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Roman, Bronze Repousse Plaque with Centaur Holding a Bow, Lorica Sqaumata Armor Plate(?), c. 1st - 3rd Century B.C.
Likely used in some legionary application; perhaps as a lorica squamata legionary armor plate segment. AA59779. Roman, bronze repousse, 1.75 x 1.75 inches, c. 1st - 3rd century A.D.; sheet bronze hammered from behind in repousse technique to raise the figure of a centaur holding a bow, remains of two rivet holes where it was attached, tear on body, rare and interesting; from a New Jersey collection; $320.00 (€262.40)
Roman, Large Iron Borer or File, 1st - 3rd Century A.D.
Another piece from the same group as this borer was dated by the Lawrence Livermore National Laboratory to 120 A.D. with a probable range of 80 A.D. - 160 A.D. Testing was done using an innovative technique which measures the carbon isotope ratio of the trace carbon in the iron. This carbon comes from the wood used in the production of the iron which must be of essentially the same age as the tool itself. Results were published in the journal, Radiocarbon, Summer 2001. AE61804. Roman borer, cf. Petrie, 'Tools and Weapons', pl. LXV, 40; 7 inches, indent at one end for attaching handle, $80.00 (€65.60)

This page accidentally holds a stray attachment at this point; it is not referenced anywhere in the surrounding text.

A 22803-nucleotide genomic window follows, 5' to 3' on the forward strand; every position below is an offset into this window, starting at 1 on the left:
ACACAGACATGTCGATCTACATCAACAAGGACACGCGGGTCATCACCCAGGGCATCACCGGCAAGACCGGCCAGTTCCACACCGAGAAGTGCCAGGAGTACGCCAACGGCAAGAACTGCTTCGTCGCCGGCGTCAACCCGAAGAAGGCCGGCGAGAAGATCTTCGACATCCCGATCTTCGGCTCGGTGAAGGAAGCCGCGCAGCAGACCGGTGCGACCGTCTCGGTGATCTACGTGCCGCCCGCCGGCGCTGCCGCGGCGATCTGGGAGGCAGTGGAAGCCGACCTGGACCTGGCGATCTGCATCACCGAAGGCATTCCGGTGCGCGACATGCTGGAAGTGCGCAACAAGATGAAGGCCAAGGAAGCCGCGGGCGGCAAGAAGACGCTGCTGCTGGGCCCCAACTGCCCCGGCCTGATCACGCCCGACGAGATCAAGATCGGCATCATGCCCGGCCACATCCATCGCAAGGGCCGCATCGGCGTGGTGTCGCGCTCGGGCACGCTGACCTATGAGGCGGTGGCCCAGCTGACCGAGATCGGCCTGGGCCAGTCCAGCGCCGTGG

Roman, Bronze Ring-Key, 2nd - 4th Century A.D.
Roman ring-keys were usually worn on belt or string, or carried in a purse, not worn on the finger, and were usually used to open a strongbox or cabinet. Roman ring keys were made of bronze, brass or iron. Pollio notes many ring-keys identified as Roman [in online sales] are actually medieval and replicas and fakes exist. This is, of course, a genuine Roman era specimen.AS79097. Milovanivic-Mrdjic type II/1, fig. 6 & pl. 2, 36; Guiraud type 5a; Pollio p. 63, complete and intact, rough corrosion, Roman bronze ring-key, 32mm maximum length; $80.00 (€65.60)